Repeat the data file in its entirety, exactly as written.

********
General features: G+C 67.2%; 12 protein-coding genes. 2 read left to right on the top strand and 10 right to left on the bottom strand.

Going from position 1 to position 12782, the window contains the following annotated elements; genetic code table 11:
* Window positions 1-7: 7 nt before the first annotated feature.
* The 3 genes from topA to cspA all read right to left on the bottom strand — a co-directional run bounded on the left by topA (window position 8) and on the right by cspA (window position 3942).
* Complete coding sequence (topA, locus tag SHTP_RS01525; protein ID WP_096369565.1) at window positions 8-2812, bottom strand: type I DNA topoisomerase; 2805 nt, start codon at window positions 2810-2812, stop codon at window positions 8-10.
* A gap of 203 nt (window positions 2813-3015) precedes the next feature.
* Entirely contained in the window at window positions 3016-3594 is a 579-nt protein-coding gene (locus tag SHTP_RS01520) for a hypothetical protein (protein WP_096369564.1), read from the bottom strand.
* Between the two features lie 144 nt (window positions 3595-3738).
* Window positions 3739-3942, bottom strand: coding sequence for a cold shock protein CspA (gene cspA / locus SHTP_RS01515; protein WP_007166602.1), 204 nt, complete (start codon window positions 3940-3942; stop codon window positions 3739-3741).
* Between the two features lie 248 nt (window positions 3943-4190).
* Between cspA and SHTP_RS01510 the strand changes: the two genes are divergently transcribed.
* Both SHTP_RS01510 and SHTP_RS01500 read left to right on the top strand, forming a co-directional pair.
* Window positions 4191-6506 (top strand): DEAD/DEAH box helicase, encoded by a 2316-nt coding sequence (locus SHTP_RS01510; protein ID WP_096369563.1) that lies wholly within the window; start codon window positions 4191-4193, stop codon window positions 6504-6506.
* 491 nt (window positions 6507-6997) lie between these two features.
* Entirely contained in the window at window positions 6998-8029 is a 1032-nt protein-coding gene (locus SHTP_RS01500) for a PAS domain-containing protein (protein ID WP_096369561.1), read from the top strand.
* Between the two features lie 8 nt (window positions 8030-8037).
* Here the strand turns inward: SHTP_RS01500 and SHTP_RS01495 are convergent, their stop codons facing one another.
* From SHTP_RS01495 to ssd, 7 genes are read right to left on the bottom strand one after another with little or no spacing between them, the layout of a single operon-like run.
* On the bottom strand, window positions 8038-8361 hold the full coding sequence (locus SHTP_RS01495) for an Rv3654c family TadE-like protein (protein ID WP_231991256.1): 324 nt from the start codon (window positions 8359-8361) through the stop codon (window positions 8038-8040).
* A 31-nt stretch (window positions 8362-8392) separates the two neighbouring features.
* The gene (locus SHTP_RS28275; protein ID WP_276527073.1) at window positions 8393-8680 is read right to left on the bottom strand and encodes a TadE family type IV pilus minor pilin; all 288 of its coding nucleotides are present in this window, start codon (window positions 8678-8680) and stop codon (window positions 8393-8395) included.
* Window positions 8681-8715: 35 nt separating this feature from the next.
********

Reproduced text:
General features: G+C 67.2%; 12 protein-coding genes. 2 read left to right on the top strand and 10 right to left on the bottom strand.

Going from position 1 to position 12782, the window contains the following annotated elements; genetic code table 11:
* Window positions 1-7: 7 nt before the first annotated feature.
* The 3 genes from topA to cspA all read right to left on the bottom strand — a co-directional run bounded on the left by topA (window position 8) and on the right by cspA (window position 3942).
* Complete coding sequence (topA, locus tag SHTP_RS01525; protein ID WP_096369565.1) at window positions 8-2812, bottom strand: type I DNA topoisomerase; 2805 nt, start codon at window positions 2810-2812, stop codon at window positions 8-10.
* A gap of 203 nt (window positions 2813-3015) precedes the next feature.
* Entirely contained in the window at window positions 3016-3594 is a 579-nt protein-coding gene (locus tag SHTP_RS01520) for a hypothetical protein (protein WP_096369564.1), read from the bottom strand.
* Between the two features lie 144 nt (window positions 3595-3738).
* Window positions 3739-3942, bottom strand: coding sequence for a cold shock protein CspA (gene cspA / locus SHTP_RS01515; protein WP_007166602.1), 204 nt, complete (start codon window positions 3940-3942; stop codon window positions 3739-3741).
* Between the two features lie 248 nt (window positions 3943-4190).
* Between cspA and SHTP_RS01510 the strand changes: the two genes are divergently transcribed.
* Both SHTP_RS01510 and SHTP_RS01500 read left to right on the top strand, forming a co-directional pair.
* Window positions 4191-6506 (top strand): DEAD/DEAH box helicase, encoded by a 2316-nt coding sequence (locus SHTP_RS01510; protein ID WP_096369563.1) that lies wholly within the window; start codon window positions 4191-4193, stop codon window positions 6504-6506.
* 491 nt (window positions 6507-6997) lie between these two features.
* Entirely contained in the window at window positions 6998-8029 is a 1032-nt protein-coding gene (locus SHTP_RS01500) for a PAS domain-containing protein (protein ID WP_096369561.1), read from the top strand.
* Between the two features lie 8 nt (window positions 8030-8037).
* Here the strand turns inward: SHTP_RS01500 and SHTP_RS01495 are convergent, their stop codons facing one another.
* From SHTP_RS01495 to ssd, 7 genes are read right to left on the bottom strand one after another with little or no spacing between them, the layout of a single operon-like run.
* On the bottom strand, window positions 8038-8361 hold the full coding sequence (locus SHTP_RS01495) for an Rv3654c family TadE-like protein (protein ID WP_231991256.1): 324 nt from the start codon (window positions 8359-8361) through the stop codon (window positions 8038-8040).
* A 31-nt stretch (window positions 8362-8392) separates the two neighbouring features.
* The gene (locus SHTP_RS28275; protein ID WP_276527073.1) at window positions 8393-8680 is read right to left on the bottom strand and encodes a TadE family type IV pilus minor pilin; all 288 of its coding nucleotides are present in this window, start codon (window positions 8678-8680) and stop codon (window positions 8393-8395) included.
* Window positions 8681-8715: 35 nt separating this feature from the next.